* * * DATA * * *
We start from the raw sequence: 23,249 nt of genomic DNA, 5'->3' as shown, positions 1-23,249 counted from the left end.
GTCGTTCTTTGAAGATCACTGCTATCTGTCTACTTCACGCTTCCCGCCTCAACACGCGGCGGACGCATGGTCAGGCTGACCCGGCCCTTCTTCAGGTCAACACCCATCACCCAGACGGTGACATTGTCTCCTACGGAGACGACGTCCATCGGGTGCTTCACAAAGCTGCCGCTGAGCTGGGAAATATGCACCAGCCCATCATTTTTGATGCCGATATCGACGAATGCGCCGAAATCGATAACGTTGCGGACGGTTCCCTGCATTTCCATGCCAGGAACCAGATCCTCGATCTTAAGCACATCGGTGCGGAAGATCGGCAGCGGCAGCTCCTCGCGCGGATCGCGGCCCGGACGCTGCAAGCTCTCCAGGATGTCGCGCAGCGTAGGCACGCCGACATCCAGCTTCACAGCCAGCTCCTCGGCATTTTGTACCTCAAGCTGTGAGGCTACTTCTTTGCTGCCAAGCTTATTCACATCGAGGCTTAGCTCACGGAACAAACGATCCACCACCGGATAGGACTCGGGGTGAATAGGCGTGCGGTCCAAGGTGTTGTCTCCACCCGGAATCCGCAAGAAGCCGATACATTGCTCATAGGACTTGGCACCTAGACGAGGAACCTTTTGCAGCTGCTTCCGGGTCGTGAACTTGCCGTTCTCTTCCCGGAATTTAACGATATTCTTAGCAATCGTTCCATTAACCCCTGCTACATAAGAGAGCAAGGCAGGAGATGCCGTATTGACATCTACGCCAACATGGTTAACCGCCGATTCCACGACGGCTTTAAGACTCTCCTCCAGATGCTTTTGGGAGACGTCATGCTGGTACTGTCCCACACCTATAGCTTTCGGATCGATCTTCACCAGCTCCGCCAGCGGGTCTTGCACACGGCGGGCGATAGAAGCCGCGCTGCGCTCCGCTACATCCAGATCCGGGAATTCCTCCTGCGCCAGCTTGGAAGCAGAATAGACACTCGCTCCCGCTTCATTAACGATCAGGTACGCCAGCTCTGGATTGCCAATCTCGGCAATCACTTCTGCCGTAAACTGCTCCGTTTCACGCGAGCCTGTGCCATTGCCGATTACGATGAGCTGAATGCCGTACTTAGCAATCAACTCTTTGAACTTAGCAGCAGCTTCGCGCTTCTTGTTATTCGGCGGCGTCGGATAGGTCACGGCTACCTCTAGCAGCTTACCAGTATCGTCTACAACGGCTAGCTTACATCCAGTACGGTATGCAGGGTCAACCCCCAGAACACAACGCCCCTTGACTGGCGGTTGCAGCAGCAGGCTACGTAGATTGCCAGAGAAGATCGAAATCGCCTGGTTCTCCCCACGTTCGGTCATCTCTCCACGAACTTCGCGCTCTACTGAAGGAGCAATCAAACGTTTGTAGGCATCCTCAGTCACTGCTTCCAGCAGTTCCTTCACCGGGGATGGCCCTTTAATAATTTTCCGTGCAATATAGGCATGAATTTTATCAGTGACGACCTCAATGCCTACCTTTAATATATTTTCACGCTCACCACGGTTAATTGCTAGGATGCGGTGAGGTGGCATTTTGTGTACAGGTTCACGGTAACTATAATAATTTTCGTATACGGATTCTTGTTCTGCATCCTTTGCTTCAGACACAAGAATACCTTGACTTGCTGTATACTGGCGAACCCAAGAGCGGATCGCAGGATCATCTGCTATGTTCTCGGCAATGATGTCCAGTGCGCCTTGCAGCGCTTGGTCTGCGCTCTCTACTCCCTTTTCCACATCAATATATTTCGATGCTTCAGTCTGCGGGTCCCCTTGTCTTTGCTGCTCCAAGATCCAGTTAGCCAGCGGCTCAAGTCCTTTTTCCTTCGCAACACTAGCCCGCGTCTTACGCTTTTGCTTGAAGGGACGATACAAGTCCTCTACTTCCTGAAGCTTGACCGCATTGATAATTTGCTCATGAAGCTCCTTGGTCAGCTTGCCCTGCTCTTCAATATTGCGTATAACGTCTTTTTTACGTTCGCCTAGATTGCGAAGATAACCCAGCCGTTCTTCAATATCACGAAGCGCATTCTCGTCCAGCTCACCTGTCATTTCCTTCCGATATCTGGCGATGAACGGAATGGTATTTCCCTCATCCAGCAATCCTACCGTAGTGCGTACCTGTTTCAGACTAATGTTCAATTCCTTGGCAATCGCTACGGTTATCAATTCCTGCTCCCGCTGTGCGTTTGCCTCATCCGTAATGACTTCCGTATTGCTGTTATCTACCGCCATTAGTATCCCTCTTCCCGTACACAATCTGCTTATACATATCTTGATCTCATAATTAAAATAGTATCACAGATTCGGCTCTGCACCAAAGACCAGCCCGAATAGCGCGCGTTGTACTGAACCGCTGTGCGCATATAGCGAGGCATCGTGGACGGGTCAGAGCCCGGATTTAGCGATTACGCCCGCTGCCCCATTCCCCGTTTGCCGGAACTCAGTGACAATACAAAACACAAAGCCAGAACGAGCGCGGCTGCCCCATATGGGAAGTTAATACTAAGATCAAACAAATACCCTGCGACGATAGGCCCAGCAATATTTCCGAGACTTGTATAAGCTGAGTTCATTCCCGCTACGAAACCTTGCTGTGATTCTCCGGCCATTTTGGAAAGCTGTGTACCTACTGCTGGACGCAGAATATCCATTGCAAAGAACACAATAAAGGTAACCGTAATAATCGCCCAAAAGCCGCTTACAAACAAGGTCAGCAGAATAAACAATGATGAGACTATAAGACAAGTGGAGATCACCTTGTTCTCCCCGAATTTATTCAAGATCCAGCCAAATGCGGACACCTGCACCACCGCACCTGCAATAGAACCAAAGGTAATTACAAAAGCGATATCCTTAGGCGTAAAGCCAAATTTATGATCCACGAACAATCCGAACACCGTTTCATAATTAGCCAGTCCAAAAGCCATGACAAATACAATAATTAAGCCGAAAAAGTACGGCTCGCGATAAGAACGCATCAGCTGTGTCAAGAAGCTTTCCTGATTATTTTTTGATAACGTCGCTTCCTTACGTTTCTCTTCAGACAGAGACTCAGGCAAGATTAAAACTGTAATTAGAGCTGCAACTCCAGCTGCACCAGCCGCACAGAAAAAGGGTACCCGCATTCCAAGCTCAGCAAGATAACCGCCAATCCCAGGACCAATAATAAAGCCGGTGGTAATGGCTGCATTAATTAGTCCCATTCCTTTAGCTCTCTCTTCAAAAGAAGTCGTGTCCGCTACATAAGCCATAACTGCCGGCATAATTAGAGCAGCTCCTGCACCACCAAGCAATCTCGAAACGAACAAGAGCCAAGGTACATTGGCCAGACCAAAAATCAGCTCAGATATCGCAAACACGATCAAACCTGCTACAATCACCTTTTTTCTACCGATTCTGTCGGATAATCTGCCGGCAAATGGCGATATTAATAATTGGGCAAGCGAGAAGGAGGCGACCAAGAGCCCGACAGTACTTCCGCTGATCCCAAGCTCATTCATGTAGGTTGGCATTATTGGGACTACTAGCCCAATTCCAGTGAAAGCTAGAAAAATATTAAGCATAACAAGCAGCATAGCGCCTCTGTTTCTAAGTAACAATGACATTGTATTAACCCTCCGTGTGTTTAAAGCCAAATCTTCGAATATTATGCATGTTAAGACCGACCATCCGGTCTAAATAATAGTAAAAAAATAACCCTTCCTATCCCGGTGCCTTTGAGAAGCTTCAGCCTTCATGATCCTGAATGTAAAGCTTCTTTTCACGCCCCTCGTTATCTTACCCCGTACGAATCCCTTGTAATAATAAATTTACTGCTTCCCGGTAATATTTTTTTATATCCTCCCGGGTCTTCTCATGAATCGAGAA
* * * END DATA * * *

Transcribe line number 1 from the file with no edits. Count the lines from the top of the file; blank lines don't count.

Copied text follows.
We start from the raw sequence: 23,249 nt of genomic DNA, 5'->3' as shown, positions 1-23,249 counted from the left end.